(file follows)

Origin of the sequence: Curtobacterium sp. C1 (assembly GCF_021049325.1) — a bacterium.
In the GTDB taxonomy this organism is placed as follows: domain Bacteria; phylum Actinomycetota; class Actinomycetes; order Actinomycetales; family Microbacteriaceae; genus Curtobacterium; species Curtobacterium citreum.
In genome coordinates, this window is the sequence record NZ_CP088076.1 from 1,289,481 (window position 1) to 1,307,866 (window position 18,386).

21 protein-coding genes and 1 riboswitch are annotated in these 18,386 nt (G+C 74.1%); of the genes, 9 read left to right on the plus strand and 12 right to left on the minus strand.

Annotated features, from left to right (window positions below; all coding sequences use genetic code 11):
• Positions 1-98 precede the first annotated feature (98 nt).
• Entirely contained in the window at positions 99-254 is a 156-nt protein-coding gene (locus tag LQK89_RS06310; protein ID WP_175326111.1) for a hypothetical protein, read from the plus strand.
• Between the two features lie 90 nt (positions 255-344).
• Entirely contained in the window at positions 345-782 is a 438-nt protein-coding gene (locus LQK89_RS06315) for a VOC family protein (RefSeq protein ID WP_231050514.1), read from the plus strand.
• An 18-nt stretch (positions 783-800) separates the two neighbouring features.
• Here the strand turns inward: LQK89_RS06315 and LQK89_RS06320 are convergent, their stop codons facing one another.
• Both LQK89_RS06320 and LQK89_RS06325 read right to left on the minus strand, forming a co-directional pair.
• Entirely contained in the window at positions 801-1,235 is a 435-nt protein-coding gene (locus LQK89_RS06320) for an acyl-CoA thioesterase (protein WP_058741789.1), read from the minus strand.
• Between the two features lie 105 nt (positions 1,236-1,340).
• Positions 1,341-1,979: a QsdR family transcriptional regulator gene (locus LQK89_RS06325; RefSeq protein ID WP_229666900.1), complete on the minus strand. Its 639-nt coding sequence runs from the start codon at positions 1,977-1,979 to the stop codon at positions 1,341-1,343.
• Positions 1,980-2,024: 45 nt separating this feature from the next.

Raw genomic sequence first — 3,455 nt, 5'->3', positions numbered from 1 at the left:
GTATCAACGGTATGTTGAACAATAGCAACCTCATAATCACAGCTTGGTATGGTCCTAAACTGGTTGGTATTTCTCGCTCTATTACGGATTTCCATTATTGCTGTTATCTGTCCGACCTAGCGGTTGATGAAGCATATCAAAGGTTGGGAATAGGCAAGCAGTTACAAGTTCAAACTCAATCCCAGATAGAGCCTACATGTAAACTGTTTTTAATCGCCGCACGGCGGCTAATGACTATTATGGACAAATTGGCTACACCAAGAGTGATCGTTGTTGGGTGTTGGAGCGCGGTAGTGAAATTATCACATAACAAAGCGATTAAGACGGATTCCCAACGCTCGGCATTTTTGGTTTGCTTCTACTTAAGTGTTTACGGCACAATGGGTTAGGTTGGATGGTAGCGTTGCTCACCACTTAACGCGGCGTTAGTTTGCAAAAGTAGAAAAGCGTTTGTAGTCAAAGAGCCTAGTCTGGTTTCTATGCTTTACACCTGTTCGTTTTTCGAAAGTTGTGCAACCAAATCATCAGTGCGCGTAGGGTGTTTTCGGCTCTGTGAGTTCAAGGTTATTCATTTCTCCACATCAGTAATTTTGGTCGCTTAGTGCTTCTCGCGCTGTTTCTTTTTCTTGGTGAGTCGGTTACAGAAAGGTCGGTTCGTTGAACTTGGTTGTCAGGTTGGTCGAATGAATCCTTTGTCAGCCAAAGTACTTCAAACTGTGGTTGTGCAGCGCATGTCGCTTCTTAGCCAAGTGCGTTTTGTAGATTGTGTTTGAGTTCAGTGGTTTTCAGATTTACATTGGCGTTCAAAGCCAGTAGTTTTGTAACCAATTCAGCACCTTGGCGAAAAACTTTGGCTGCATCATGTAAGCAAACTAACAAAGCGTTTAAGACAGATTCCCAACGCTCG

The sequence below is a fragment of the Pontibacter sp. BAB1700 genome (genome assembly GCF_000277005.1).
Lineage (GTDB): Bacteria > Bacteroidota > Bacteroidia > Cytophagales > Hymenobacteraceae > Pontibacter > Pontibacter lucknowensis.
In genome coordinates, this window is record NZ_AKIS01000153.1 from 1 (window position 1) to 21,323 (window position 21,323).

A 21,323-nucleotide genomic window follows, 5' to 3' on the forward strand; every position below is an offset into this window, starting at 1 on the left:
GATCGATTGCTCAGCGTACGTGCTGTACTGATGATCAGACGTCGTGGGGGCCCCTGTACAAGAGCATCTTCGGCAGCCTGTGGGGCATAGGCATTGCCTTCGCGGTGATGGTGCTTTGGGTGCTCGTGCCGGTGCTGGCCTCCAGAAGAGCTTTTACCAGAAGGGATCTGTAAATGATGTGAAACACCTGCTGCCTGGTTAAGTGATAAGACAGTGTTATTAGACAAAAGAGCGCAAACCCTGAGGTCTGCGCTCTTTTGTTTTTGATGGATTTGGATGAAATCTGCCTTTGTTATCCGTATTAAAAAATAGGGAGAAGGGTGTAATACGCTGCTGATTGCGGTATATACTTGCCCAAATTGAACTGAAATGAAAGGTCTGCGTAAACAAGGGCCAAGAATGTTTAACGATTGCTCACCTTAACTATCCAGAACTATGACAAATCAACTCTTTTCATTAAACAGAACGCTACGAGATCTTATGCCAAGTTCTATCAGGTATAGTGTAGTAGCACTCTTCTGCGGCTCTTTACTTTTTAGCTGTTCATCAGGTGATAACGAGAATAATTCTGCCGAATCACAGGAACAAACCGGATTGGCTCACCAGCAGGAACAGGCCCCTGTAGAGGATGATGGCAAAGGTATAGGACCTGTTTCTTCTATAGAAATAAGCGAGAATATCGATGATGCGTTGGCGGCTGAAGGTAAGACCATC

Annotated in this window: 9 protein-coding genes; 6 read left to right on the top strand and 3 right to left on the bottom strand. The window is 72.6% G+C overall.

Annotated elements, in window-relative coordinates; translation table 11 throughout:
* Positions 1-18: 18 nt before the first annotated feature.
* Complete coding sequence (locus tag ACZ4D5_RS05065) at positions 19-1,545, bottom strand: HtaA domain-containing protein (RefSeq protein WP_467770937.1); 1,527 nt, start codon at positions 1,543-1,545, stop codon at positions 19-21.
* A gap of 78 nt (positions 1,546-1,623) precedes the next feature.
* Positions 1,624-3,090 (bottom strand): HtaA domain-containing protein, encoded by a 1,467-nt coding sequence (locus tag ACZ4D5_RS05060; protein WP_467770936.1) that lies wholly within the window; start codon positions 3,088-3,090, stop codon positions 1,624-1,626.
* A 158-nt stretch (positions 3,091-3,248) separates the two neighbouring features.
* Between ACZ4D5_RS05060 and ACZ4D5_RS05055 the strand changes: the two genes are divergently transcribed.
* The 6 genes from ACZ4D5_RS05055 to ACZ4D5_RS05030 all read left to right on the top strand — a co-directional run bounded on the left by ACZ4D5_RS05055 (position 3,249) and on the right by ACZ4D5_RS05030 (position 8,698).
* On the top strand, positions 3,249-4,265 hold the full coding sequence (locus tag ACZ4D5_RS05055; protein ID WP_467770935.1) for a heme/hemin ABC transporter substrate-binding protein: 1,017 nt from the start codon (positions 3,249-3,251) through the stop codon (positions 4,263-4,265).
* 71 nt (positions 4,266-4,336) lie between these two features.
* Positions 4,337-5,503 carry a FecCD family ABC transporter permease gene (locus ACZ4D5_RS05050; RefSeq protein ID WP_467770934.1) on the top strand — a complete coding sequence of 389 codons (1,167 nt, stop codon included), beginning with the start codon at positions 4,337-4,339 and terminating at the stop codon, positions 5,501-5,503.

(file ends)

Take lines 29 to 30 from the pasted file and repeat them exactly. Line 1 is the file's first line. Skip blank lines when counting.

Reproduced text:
* Positions 1,624-3,090 (bottom strand): HtaA domain-containing protein, encoded by a 1,467-nt coding sequence (locus tag ACZ4D5_RS05060; protein WP_467770936.1) that lies wholly within the window; start codon positions 3,088-3,090, stop codon positions 1,624-1,626.
* A 158-nt stretch (positions 3,091-3,248) separates the two neighbouring features.